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Author Topic: Micro Switch as a bump sensor  (Read 932 times)

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Offline vatz098Topic starter

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Micro Switch as a bump sensor
« on: April 15, 2012, 01:40:16 AM »
Hi,
How do I wire a micro switch and an LED light? I want the LED to light up when I bump the micro switch. My micro switch is  SPDT SUB-MINIATURE MICROSWITCH.

Offline Soeren

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Re: Micro Switch as a bump sensor
« Reply #1 on: April 15, 2012, 06:12:11 AM »
Hi,

How do I wire a micro switch and an LED light? I want the LED to light up when I bump the micro switch. My micro switch is  SPDT SUB-MINIATURE MICROSWITCH.
What do you want to wire it to?
If you just want the switch and the LED connected to a battery, you'll need a series resistor as well, to limit current to the LED, but give a little more info on what you want to accomplish.
Regards,
Søren

A rather fast and fairly heavy robot with quite large wheels needs what? A lot of power?
Please remember...
Engineering is based on numbers - not adjectives

Offline vatz098Topic starter

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Re: Micro Switch as a bump sensor
« Reply #2 on: April 15, 2012, 10:42:57 PM »
Just wire it to a battery so when I press the micro switch, the LED light goes on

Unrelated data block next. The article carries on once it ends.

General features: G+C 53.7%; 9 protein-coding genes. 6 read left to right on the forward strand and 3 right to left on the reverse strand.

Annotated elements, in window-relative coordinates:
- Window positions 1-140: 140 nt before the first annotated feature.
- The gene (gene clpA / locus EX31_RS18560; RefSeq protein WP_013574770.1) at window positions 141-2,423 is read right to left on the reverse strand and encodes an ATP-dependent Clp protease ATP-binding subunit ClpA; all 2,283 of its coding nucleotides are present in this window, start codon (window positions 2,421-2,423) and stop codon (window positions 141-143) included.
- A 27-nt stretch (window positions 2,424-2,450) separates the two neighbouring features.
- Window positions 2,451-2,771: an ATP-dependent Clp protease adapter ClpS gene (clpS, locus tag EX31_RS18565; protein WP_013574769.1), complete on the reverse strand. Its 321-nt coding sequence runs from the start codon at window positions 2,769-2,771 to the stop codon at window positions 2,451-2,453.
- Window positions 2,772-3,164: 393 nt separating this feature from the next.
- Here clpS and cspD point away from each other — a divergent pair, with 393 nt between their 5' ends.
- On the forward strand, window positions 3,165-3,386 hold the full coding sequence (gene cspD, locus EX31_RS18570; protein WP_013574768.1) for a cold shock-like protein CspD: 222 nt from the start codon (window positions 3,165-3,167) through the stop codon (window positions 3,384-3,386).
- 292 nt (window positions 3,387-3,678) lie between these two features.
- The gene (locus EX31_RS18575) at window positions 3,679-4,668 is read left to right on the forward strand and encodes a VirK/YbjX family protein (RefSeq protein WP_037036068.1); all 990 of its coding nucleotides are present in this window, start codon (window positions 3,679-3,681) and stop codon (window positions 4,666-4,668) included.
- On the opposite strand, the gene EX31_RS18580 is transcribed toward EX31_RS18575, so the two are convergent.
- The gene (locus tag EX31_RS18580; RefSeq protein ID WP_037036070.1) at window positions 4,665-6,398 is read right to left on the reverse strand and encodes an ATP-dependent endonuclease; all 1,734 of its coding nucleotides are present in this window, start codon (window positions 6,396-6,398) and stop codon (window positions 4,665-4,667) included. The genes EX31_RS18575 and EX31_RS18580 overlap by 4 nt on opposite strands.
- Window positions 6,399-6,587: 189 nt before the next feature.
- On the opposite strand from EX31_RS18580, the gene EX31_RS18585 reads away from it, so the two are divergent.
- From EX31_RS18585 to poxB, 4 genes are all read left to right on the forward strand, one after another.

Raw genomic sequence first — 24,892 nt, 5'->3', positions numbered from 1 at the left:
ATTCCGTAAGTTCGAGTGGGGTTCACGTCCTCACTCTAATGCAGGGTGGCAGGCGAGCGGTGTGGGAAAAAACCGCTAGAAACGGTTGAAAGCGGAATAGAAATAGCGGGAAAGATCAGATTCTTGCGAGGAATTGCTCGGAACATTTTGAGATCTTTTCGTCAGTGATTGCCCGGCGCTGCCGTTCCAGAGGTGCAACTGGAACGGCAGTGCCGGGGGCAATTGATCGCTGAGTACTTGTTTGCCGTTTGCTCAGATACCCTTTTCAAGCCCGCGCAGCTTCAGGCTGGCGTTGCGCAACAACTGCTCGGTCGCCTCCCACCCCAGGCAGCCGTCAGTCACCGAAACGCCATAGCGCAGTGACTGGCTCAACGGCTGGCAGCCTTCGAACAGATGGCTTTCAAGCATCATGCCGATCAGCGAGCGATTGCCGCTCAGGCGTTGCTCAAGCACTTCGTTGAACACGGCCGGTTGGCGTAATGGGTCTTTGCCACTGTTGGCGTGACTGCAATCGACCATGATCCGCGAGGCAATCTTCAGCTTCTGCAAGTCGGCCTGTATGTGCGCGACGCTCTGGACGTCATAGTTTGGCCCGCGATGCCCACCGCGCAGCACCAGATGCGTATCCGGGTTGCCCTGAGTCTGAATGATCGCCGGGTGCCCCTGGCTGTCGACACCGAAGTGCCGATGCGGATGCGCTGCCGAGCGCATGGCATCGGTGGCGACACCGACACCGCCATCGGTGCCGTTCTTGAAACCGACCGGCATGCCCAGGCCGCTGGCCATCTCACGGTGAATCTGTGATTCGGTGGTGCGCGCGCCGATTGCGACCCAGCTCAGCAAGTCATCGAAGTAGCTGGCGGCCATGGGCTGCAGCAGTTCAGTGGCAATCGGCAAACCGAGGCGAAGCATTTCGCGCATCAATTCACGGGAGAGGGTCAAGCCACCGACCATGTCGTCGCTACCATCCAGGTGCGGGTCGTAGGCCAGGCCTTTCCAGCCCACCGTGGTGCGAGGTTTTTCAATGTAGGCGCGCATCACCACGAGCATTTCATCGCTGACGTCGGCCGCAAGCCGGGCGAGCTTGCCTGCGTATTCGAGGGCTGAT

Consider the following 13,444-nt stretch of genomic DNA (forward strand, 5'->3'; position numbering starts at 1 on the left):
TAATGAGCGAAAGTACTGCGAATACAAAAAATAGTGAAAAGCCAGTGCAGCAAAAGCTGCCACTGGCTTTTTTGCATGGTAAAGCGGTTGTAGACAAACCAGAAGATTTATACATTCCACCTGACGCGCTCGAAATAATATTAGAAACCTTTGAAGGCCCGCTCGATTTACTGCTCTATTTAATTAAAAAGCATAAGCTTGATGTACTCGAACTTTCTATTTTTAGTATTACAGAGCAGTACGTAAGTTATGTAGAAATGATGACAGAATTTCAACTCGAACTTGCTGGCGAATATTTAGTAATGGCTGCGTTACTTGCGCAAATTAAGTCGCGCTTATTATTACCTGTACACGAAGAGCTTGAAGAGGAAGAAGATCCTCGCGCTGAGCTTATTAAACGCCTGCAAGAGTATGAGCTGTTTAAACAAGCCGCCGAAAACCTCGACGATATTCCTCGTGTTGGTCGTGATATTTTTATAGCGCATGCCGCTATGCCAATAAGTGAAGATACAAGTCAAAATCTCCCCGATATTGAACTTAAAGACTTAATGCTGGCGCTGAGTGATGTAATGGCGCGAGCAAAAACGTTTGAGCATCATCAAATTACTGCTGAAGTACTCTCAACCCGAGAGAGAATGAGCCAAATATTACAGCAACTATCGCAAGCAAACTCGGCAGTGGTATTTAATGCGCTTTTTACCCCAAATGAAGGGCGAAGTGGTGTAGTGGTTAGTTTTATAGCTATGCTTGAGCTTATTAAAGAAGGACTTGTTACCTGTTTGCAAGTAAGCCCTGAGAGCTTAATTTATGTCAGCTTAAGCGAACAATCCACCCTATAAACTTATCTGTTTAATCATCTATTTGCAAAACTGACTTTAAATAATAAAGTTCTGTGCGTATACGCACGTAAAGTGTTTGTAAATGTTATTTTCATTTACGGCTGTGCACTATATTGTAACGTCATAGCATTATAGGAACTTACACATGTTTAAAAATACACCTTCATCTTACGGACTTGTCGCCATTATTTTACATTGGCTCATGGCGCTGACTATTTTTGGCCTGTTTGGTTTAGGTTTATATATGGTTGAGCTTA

Offline jkerns

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Re: Micro Switch as a bump sensor
« Reply #3 on: April 16, 2012, 06:41:12 AM »
Your switch probably has a normally closed and normaly open connection - power goes to the center pin most likely. Connect the resistor and LED to another contact and then to the battery negitive - don't hook up the LED backwards. If it is always on except for when you push the switch - move it to the other contact.
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Offline Soeren

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Re: Micro Switch as a bump sensor
« Reply #4 on: April 17, 2012, 11:11:12 PM »
Hi,

A microswitch usually have the common terminal at one end (generally marked "COM") and the other terminal needed is "N.O." or just "NO" (for "normally open").

To calculate the resistor value for a red (1.9V) LED with 15mA on a 6V battery:
(6V-1.9V)/0.015A = approx 270 Ohm (180 Ohm to 470 Ohm will be fine for 6V).
Regards,
Søren

A rather fast and fairly heavy robot with quite large wheels needs what? A lot of power?
Please remember...
Engineering is based on numbers - not adjectives

 


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